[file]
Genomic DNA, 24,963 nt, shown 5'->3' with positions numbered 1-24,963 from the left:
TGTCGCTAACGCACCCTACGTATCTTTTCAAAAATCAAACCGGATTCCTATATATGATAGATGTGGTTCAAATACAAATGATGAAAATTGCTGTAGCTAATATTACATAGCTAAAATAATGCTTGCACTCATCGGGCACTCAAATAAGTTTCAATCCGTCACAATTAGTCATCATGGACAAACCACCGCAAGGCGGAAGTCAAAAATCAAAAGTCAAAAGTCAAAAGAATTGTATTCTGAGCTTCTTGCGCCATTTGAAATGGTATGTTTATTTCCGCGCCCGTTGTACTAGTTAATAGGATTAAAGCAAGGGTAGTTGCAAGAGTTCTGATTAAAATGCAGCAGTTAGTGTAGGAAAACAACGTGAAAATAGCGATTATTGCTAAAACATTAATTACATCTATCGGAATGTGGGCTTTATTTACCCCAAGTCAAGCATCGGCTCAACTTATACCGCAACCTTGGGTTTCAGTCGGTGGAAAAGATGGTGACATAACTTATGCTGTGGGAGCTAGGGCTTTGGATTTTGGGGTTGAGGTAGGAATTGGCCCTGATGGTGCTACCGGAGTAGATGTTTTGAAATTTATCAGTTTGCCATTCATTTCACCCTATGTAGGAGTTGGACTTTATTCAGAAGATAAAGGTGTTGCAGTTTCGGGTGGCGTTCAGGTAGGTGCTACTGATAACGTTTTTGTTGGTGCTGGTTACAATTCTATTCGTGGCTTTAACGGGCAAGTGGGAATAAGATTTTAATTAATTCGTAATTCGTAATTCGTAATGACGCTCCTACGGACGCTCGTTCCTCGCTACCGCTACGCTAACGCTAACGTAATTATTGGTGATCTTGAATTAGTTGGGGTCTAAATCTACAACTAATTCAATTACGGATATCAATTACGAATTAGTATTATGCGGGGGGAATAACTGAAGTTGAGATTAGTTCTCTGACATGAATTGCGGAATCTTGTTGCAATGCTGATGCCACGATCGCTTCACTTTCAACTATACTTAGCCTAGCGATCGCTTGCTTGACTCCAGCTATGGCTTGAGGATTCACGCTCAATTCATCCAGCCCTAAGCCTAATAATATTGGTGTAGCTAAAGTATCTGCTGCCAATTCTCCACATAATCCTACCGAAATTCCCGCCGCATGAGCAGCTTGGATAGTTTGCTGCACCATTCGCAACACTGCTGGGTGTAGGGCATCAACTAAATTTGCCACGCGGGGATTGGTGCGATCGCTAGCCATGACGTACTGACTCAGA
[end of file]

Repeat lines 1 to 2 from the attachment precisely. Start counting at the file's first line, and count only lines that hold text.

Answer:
Genomic DNA, 24,963 nt, shown 5'->3' with positions numbered 1-24,963 from the left:
TGTCGCTAACGCACCCTACGTATCTTTTCAAAAATCAAACCGGATTCCTATATATGATAGATGTGGTTCAAATACAAATGATGAAAATTGCTGTAGCTAATATTACATAGCTAAAATAATGCTTGCACTCATCGGGCACTCAAATAAGTTTCAATCCGTCACAATTAGTCATCATGGACAAACCACCGCAAGGCGGAAGTCAAAAATCAAAAGTCAAAAGTCAAAAGAATTGTATTCTGAGCTTCTTGCGCCATTTGAAATGGTATGTTTATTTCCGCGCCCGTTGTACTAGTTAATAGGATTAAAGCAAGGGTAGTTGCAAGAGTTCTGATTAAAATGCAGCAGTTAGTGTAGGAAAACAACGTGAAAATAGCGATTATTGCTAAAACATTAATTACATCTATCGGAATGTGGGCTTTATTTACCCCAAGTCAAGCATCGGCTCAACTTATACCGCAACCTTGGGTTTCAGTCGGTGGAAAAGATGGTGACATAACTTATGCTGTGGGAGCTAGGGCTTTGGATTTTGGGGTTGAGGTAGGAATTGGCCCTGATGGTGCTACCGGAGTAGATGTTTTGAAATTTATCAGTTTGCCATTCATTTCACCCTATGTAGGAGTTGGACTTTATTCAGAAGATAAAGGTGTTGCAGTTTCGGGTGGCGTTCAGGTAGGTGCTACTGATAACGTTTTTGTTGGTGCTGGTTACAATTCTATTCGTGGCTTTAACGGGCAAGTGGGAATAAGATTTTAATTAATTCGTAATTCGTAATTCGTAATGACGCTCCTACGGACGCTCGTTCCTCGCTACCGCTACGCTAACGCTAACGTAATTATTGGTGATCTTGAATTAGTTGGGGTCTAAATCTACAACTAATTCAATTACGGATATCAATTACGAATTAGTATTATGCGGGGGGAATAACTGAAGTTGAGATTAGTTCTCTGACATGAATTGCGGAATCTTGTTGCAATGCTGATGCCACGATCGCTTCACTTTCAACTATACTTAGCCTAGCGATCGCTTGCTTGACTCCAGCTATGGCTTGAGGATTCACGCTCAATTCATCCAGCCCTAAGCCTAATAATATTGGTGTAGCTAAAGTATCTGCTGCCAATTCTCCACATAATCCTACCGAAATTCCCGCCGCATGAGCAGCTTGGATAGTTTGCTGCACCATTCGCAACACTGCTGGGTGTAGGGCATCAACTAAATTTGCCACGCGGGGATTGGTGCGATCGCTAGCCATGACGTACTGACTCAGA